Guidance for local authorities and other land managers in England on local environmental quality.
This guidance is for local authorities and other land managers in England, to help them understand the powers and tools available to them under the Environmental Protection Act 1990, the Clean Neighbourhoods and Environment Act 2005 and other environmental legislation to tackle poor environmental quality and anti-social behaviour.
Defra have issued specific guidance for parish councils on using their new powers under the 2005 Act. Any person authorised to issue fixed penalty notices on behalf of a parish council must also have attended an approved training course. The approved course, Introduction to Fixed Penalty Notices for Litter, Graffiti, Flyposting and Dog Control Orders is run by Keep Britain Tidy.
Fixed penalties provide enforcement agencies, including local authorities, parish councils and national park authorities, with an effective and visible way of responding to low-level environmental crimes.
Fixed Penalty Notices for environmental offences
- General guidance (PDF) - understand the Fixed Penalty Notice Provisions of the Environmental Protection Act 1990, the Clean Neighbourhoods and Environment Act 2005 and other legislation.
Fixed Penalty Notices for environmental offices
- Guidance for local authorities (PDF) - use and enforce Fixed Penalty Notices for littering, graffiti and dog control offences appropriately.
Issuing Fixed Penalty Notices to juveniles
- Guidance (PDF) - ensure that your Fixed Penalty Notice meets the requirements of section 88(3) of the Environmental Protection Act 1990 and that that you comply with your duties under the Children Act 2004 when issuing Fixed Penalty Notices to people under 18 years old.
Fixed Penalty Notice forms
Ensure that your Fixed Penalty Notice meets the requirements of section 88(3) of the Environmental Protection Act 1990
- Environmental Offences (Use of Fixed Penalty Receipts) Regulations 2007
- Environmental Offences (Fixed Penalties) (Miscellaneous Provisions) Regulations 2007
Litter and refuse
Local authorities are responsible for keeping their “relevant land” clear of litter and refuse. During the summer, “relevant land” includes beaches which are used for swimming or bathing.
Guidance on legislation (PDF) - to help understand the litter legislation in sections 86–98 of, and Schedule 3A to, the Environmental Protection Act 1990, as amended by the Clean Neighbourhoods and Environment Act 2005.
- the standards and practical steps that local authorities and other responsible organisations are expected to achieve, in order to meet their duty to keep their relevant land clear of litter and refuse.
- how the efficiency and quality of street cleansing, waste management and street scene services can be monitored and improved, the challenges associated with cleansing and local environmental quality, and strategies and solutions to overcome them.
Drug-related litter: guidance and good practice
- - understand good practice in dealing with drug-related litter such as needles and syringes, including how to minimise potential health risks.
- Preventing cigarette litter in England: guidelines for local authorities (PDF) – how to contain and reduce cigarette litter, including how to choose ash-trays and signage, how to clear up smoking-related litter, and how to use legal enforcement powers.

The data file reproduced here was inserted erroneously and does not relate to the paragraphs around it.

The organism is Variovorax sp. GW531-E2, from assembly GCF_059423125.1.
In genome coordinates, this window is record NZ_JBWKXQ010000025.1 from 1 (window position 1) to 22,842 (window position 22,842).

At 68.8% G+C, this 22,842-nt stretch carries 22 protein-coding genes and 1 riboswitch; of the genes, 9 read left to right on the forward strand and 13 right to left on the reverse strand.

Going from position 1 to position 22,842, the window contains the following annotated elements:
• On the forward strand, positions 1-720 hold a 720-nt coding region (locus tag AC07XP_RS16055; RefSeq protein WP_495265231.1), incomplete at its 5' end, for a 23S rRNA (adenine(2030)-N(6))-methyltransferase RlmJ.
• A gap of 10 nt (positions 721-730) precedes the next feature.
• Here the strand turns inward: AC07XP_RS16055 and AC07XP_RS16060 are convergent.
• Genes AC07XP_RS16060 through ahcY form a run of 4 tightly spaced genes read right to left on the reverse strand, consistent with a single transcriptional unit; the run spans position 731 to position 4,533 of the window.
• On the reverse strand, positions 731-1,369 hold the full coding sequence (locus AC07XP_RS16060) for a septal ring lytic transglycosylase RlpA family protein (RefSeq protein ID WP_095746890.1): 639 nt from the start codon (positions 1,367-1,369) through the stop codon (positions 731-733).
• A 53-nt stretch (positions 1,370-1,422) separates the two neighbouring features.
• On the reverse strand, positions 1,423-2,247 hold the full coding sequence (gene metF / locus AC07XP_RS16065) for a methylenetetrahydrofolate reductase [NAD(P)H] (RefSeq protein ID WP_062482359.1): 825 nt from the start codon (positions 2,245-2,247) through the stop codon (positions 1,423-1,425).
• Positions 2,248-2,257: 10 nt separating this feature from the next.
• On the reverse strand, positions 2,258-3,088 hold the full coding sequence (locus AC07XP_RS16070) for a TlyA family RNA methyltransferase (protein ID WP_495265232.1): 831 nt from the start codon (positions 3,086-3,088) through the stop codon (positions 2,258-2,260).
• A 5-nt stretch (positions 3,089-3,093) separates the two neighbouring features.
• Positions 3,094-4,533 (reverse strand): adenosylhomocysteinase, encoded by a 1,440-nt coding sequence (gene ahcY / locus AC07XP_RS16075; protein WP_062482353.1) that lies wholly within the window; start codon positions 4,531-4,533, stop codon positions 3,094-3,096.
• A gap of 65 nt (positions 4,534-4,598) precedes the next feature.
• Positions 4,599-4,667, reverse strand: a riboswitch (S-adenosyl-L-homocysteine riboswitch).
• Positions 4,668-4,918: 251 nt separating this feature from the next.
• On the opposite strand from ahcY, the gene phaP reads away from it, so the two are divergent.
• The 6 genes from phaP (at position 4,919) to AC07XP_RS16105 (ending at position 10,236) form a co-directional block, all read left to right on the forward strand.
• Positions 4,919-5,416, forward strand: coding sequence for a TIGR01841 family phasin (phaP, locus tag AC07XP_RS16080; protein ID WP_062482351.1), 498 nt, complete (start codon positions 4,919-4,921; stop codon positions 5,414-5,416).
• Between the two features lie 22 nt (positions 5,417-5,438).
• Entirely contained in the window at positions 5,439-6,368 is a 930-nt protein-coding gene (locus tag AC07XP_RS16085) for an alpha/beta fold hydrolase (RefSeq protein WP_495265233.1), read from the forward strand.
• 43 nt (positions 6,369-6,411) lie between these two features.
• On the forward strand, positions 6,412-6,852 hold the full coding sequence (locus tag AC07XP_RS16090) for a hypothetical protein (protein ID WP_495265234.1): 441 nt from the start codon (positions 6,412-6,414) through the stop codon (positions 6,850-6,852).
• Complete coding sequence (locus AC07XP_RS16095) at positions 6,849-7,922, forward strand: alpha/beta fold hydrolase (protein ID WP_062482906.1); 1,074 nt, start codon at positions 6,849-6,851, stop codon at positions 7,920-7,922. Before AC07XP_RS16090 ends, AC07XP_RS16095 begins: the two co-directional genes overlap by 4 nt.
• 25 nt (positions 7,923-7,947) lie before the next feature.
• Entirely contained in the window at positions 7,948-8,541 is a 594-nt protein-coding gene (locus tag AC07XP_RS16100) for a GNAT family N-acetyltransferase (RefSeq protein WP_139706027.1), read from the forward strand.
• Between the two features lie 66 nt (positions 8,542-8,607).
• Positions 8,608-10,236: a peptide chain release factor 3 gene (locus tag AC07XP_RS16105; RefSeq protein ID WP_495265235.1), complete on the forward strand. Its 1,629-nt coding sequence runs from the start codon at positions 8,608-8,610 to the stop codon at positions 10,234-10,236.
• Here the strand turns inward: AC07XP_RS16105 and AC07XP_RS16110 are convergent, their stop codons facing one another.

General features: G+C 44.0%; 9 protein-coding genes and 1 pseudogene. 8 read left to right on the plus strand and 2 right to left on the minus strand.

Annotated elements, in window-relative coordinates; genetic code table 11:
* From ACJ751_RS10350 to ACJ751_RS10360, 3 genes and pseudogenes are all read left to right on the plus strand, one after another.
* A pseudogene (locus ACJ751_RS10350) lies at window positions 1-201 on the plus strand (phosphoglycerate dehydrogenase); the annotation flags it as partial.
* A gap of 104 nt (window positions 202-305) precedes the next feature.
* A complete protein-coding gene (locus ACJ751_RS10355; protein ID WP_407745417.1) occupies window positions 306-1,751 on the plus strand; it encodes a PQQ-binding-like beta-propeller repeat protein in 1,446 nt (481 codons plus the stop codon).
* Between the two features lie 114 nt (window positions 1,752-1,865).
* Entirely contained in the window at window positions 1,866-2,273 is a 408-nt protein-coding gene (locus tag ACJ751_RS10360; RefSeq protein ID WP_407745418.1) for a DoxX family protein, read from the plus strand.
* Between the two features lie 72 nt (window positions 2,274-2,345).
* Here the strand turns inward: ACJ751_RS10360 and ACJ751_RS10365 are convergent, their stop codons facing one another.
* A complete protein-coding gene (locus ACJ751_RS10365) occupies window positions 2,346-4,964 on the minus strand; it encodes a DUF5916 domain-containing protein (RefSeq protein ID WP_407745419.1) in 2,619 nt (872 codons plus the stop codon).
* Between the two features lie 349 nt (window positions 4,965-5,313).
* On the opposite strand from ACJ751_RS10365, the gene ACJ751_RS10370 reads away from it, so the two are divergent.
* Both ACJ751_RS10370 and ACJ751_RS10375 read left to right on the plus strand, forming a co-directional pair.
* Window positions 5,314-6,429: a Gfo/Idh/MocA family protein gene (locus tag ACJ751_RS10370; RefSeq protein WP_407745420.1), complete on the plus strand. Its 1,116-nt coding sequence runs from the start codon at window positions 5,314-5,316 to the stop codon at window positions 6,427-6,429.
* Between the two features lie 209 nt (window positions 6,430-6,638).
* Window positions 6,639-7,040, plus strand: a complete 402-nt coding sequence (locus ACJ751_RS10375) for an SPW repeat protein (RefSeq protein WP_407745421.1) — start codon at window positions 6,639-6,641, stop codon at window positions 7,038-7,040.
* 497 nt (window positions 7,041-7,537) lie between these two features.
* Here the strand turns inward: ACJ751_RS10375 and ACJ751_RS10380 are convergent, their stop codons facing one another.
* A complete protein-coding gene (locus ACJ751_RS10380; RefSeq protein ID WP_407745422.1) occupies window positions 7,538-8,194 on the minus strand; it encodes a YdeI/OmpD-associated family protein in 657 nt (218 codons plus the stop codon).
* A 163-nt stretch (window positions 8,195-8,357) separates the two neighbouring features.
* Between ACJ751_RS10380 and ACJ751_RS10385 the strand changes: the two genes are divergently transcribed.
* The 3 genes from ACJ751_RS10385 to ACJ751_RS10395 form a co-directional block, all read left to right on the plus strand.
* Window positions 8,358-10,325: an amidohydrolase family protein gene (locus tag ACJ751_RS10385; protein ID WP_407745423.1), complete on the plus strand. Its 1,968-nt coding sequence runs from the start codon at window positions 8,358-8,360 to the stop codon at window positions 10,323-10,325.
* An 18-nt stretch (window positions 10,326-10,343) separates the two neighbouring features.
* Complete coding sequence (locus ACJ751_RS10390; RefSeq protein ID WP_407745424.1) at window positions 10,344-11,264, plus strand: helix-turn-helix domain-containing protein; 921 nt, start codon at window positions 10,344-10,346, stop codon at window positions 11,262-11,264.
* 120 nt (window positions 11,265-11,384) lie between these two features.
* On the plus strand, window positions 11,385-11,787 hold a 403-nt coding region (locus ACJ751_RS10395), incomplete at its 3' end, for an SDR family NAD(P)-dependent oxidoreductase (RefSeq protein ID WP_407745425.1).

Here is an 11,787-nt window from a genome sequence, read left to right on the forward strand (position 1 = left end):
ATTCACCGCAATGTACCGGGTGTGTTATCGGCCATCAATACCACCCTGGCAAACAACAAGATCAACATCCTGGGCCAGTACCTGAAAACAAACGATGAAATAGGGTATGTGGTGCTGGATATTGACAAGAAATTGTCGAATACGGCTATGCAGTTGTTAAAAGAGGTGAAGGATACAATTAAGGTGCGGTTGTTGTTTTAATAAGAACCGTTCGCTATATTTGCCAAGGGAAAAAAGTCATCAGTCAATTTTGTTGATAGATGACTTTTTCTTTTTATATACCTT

“Food on the go” litter
- Reducing litter caused by ‘food on the go’: a voluntary code of practice for local partnerships (PDF) – good practice on how to work with businesses and consumers to reduce litter and waste from take-away food and drink.
We have developed these forms as part of our guidance to help local authorities using their legal powers in respect of litter. There is no requirement to use these specific forms, and they may be adapted to reflect local requirements.
Fly-tipping is the illegal deposit of waste on land not permitted to receive it. Fly-tipping can be liquid or solid in nature. Fly-tipping differs from littering in that it invariably involves the removal of waste from premises where it was produced with the deliberate aim of disposing of it unlawfully, or as a result of legitimate outlets not being available.
The offence of fly-tipping and the additional offences of ‘knowingly causing’ or ‘knowingly permitting’ fly-tipping are set out in s.33(1)(a) of the Environmental Protection Act 1990. The maximum penalties for fly-tipping on summary conviction are a £50,000 fine and/or twelve months’ imprisonment. On conviction in a Crown Court the maximum penalties are an unlimited fine and/or five years imprisonment.
Both the Environment Agency and local authorities have powers to tackle fly-tipping. The Environment Agency investigates larger scale fly-tipping incidents involving more than a lorry/tipper load of waste, hazardous waste and/or fly-tipping by organised gangs of waste criminals. These incidents have the potential to damage human health and the environment. Local authorities are responsible for investigating and clearing up the smaller scale fly-tipping on public land.
Report fly-tipping on public land
On private land the responsibility for clearance of fly-tipped waste rests with the landowner. Local authorities may serve notice under s59 of the Environmental Protection Act 1990 requiring occupiers or landowners to remove fly-tipped waste. However, depending on the circumstances, local authorities will often provide landowners with advice and guidance on measures which can be taken to prevent further unauthorised waste deposits.